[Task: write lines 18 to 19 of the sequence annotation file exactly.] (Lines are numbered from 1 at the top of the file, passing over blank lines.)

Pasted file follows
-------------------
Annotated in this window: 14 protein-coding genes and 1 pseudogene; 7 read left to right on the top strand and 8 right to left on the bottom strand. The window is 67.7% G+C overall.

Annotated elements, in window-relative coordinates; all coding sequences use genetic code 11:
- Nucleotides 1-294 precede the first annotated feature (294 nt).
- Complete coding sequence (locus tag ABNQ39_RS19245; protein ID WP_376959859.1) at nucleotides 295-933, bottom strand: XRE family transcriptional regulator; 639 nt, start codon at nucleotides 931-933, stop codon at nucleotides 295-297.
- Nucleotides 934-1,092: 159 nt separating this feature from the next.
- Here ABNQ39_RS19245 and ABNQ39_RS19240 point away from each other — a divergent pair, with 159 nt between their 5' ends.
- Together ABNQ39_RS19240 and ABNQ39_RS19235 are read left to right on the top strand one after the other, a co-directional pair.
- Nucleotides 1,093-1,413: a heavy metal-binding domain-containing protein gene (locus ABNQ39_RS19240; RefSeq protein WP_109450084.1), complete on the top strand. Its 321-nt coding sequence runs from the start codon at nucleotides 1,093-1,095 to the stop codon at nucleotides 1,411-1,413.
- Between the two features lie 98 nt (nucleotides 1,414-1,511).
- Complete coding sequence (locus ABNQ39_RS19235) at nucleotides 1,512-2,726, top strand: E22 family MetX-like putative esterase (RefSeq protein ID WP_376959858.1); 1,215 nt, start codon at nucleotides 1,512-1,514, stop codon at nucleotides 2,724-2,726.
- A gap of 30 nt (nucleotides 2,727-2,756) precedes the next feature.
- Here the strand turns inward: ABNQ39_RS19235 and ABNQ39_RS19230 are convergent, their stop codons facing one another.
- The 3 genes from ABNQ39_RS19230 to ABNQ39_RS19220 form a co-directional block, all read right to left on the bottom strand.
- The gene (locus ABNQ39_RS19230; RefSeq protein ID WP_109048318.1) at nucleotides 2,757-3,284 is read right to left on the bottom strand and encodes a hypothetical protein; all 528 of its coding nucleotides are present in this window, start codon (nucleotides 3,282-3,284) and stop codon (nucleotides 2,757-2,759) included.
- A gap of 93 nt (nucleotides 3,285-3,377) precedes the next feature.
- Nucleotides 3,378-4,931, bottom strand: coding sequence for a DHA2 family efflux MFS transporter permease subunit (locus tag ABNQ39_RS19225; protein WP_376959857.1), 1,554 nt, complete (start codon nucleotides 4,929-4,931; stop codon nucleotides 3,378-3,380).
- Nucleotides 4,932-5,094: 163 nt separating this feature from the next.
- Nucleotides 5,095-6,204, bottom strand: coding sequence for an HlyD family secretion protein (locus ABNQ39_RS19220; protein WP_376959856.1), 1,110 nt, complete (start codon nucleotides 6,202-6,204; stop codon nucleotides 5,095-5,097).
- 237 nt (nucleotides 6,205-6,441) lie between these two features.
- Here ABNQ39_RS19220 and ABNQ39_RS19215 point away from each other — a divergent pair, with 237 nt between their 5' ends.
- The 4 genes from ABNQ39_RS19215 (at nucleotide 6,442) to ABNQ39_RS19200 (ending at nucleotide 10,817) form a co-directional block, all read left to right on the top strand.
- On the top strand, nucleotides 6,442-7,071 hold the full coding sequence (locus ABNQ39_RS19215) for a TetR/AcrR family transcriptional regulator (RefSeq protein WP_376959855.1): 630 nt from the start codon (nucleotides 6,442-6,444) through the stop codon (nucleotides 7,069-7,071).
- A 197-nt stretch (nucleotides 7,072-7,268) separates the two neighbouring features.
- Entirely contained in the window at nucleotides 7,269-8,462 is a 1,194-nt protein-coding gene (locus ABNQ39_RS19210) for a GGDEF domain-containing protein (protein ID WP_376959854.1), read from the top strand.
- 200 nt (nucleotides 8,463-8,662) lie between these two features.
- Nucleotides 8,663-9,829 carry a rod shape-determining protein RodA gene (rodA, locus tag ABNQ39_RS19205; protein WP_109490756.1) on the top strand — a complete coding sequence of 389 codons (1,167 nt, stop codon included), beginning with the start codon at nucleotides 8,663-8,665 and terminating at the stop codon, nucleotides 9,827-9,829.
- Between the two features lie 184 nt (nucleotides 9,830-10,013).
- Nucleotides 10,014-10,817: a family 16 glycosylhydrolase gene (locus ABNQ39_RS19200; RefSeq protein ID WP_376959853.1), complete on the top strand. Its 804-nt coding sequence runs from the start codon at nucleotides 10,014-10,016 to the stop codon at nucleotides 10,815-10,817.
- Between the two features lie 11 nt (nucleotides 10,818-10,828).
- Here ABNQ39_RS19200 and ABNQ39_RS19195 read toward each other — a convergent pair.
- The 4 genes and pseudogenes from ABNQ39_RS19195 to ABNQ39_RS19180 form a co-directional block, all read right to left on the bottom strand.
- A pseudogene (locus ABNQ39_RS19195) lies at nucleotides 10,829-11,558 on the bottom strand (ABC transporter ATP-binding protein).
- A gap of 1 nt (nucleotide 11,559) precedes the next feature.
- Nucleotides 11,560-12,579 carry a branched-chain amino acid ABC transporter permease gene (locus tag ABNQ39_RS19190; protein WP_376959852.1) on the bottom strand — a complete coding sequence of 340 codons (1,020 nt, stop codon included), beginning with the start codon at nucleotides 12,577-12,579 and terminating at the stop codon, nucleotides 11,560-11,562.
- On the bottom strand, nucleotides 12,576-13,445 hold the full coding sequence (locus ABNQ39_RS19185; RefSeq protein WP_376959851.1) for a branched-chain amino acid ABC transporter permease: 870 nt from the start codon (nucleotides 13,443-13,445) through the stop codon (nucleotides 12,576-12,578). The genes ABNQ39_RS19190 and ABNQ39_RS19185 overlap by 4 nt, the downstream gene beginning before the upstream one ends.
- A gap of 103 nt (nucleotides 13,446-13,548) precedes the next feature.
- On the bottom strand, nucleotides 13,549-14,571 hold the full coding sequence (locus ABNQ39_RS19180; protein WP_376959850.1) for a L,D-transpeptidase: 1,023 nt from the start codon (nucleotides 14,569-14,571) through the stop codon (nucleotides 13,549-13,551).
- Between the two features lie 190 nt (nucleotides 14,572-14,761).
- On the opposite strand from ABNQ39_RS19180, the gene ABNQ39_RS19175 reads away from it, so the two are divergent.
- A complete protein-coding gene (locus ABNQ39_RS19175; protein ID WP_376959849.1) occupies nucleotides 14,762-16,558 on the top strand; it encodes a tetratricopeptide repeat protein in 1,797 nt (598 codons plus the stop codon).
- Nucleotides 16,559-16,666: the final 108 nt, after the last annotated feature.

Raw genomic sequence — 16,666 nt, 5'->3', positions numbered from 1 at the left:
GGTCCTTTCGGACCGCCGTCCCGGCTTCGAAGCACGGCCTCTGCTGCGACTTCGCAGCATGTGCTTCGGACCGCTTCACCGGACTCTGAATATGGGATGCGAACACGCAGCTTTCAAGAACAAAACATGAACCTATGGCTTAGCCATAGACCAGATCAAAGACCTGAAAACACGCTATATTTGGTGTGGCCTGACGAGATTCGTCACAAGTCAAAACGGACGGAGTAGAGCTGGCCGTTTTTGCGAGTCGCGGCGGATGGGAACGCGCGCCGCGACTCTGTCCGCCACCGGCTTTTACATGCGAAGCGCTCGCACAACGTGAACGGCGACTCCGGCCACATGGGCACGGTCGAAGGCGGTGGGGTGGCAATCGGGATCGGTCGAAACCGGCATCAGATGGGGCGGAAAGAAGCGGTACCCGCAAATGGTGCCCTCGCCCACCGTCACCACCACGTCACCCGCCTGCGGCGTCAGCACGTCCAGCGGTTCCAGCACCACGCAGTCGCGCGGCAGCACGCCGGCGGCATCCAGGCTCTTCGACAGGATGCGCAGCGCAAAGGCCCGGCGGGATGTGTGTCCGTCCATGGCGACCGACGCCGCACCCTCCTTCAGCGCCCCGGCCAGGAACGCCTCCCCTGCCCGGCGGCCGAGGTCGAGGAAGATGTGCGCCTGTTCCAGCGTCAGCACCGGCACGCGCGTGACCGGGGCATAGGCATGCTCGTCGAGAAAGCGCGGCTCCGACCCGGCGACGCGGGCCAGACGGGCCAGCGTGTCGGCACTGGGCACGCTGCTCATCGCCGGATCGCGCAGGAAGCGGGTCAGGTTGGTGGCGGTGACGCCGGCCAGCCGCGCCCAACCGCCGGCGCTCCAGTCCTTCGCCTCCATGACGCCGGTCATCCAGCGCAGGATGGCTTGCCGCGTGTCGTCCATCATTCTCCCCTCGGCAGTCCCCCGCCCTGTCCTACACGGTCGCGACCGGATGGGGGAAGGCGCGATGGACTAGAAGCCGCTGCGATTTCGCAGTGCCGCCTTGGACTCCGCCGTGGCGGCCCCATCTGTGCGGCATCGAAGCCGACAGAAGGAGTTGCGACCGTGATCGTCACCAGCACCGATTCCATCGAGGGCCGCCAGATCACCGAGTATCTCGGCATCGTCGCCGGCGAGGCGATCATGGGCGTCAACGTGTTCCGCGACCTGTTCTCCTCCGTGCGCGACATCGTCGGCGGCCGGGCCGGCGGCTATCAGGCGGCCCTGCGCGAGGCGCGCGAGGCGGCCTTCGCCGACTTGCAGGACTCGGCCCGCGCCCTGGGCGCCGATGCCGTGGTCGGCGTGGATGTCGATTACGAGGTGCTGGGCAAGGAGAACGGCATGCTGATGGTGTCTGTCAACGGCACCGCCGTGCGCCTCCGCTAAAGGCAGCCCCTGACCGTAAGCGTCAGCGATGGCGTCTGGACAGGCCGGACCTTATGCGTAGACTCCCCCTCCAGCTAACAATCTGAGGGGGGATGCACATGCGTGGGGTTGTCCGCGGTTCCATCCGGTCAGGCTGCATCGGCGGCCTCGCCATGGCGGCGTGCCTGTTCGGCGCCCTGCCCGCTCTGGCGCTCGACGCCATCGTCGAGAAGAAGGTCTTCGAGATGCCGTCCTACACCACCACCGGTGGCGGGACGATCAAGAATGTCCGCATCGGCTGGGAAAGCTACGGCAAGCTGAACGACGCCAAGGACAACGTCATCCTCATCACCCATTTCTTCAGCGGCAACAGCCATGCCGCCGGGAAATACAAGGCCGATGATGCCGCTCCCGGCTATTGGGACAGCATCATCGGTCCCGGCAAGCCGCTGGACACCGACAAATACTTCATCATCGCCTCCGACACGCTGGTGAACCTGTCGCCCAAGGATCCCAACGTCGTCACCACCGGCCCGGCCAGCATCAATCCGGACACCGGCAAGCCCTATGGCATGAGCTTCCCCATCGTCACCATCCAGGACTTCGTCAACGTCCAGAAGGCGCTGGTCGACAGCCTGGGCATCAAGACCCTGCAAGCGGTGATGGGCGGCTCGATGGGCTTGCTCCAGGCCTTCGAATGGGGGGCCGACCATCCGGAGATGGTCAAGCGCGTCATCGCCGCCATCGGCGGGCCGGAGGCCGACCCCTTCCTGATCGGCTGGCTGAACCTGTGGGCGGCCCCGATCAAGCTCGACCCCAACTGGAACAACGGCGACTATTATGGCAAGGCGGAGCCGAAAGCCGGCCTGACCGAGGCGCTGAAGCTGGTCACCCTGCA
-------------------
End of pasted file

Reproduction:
- Nucleotides 5,095-6,204, bottom strand: coding sequence for an HlyD family secretion protein (locus ABNQ39_RS19220; protein WP_376959856.1), 1,110 nt, complete (start codon nucleotides 6,202-6,204; stop codon nucleotides 5,095-5,097).
- 237 nt (nucleotides 6,205-6,441) lie between these two features.